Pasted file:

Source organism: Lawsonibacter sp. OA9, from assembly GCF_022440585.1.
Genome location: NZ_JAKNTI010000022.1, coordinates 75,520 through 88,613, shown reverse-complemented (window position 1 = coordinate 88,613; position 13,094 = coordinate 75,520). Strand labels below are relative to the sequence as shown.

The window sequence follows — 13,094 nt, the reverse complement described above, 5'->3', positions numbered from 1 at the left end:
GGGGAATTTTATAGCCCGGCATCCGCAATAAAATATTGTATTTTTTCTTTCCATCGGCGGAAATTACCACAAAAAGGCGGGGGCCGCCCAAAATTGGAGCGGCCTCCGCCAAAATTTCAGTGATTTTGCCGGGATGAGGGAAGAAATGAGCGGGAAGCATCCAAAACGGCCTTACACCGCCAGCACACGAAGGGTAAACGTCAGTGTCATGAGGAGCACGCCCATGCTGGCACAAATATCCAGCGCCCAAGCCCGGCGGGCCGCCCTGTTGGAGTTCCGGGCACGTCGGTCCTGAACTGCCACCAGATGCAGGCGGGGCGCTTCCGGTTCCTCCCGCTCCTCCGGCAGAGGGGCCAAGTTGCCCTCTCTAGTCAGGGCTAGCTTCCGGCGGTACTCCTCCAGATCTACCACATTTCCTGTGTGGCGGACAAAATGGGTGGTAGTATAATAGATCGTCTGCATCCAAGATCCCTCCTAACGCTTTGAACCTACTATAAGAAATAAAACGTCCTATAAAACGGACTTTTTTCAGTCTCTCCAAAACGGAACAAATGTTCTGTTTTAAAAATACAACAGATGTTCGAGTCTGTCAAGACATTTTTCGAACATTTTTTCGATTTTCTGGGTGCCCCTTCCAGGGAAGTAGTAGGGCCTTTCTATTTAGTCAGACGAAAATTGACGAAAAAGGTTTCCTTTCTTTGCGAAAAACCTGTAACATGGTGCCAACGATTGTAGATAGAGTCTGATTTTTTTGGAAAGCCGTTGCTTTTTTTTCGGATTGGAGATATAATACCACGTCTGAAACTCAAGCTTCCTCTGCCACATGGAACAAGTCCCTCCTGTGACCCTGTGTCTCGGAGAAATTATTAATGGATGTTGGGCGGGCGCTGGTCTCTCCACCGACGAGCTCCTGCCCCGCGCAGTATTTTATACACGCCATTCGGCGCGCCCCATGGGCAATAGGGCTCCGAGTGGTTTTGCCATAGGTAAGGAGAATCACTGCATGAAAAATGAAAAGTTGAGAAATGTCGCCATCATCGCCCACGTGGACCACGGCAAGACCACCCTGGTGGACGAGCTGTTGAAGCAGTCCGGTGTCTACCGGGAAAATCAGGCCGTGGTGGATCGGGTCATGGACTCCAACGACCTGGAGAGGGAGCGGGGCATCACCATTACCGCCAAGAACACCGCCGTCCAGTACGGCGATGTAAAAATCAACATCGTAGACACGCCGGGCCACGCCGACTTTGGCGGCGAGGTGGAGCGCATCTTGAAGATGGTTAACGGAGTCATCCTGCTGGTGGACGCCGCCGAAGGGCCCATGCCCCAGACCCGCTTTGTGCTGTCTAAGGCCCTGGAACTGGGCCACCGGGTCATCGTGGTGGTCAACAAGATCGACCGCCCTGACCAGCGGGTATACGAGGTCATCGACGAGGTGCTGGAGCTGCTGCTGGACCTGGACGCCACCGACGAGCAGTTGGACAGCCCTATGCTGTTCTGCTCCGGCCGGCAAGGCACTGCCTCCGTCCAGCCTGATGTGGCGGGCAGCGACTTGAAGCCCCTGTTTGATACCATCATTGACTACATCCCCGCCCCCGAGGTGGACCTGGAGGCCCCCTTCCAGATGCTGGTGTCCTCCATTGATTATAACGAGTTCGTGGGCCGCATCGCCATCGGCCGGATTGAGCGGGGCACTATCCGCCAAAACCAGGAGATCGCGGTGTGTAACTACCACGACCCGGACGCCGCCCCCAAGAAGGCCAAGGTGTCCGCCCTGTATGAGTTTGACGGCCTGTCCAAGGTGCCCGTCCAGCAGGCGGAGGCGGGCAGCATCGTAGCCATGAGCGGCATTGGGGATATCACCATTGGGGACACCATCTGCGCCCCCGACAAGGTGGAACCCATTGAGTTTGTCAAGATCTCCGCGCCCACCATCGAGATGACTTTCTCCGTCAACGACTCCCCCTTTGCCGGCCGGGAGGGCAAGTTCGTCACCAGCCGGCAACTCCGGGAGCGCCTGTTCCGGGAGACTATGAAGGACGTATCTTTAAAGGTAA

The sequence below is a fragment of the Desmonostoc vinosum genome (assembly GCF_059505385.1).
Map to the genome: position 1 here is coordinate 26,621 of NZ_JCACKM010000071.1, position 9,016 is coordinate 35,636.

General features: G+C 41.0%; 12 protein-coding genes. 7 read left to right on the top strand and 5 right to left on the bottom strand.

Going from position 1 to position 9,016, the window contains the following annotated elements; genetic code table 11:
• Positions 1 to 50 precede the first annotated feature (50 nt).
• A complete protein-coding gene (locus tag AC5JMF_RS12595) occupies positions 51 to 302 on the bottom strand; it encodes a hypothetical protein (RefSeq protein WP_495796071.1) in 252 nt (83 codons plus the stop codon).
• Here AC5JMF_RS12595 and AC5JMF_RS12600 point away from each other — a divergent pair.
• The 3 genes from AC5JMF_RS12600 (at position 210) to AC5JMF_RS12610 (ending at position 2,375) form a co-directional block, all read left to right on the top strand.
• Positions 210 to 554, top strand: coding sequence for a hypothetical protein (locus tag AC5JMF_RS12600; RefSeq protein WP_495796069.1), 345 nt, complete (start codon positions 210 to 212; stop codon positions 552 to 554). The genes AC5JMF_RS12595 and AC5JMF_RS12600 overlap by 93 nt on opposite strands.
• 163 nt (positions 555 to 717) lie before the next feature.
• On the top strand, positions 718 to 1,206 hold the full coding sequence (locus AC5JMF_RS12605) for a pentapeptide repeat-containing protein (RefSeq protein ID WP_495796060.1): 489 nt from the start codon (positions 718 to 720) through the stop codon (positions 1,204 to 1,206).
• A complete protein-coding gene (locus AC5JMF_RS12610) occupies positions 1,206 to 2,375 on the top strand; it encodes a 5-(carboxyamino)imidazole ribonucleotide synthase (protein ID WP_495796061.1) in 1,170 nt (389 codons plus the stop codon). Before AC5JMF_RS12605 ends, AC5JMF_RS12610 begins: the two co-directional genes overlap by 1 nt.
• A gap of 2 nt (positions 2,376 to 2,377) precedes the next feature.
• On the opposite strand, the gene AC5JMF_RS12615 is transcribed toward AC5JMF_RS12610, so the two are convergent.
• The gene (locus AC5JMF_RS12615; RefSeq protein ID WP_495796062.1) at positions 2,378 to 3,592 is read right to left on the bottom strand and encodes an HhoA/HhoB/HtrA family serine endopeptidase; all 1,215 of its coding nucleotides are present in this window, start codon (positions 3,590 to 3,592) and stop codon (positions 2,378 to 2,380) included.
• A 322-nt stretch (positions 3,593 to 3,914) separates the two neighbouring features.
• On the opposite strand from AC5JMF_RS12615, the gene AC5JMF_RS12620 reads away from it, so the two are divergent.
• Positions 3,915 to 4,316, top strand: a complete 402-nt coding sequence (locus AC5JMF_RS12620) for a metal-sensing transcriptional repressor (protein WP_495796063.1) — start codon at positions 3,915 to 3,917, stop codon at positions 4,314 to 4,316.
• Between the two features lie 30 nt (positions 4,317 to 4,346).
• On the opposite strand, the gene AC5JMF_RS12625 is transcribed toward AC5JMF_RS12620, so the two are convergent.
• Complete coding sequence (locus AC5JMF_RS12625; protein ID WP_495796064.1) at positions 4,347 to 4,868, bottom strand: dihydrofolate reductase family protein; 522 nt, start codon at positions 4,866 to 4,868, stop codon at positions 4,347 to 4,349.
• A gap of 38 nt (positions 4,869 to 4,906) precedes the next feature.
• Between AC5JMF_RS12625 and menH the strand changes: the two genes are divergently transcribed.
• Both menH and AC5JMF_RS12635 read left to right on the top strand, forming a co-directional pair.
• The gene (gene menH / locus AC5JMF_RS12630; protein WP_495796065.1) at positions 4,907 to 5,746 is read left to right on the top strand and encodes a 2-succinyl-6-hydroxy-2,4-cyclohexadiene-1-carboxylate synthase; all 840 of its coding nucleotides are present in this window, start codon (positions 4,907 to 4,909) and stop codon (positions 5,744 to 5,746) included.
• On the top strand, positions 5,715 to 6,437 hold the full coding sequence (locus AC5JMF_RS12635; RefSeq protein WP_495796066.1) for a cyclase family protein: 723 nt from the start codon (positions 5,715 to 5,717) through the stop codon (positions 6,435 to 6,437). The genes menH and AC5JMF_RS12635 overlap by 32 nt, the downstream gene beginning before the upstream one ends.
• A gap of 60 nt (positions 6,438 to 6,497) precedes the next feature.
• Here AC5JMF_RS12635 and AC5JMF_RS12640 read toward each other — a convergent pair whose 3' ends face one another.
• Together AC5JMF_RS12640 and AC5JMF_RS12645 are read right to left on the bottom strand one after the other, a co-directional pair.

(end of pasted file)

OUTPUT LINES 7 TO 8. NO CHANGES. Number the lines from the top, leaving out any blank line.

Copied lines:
General features: G+C 41.0%; 12 protein-coding genes. 7 read left to right on the top strand and 5 right to left on the bottom strand.

Going from position 1 to position 9,016, the window contains the following annotated elements; genetic code table 11: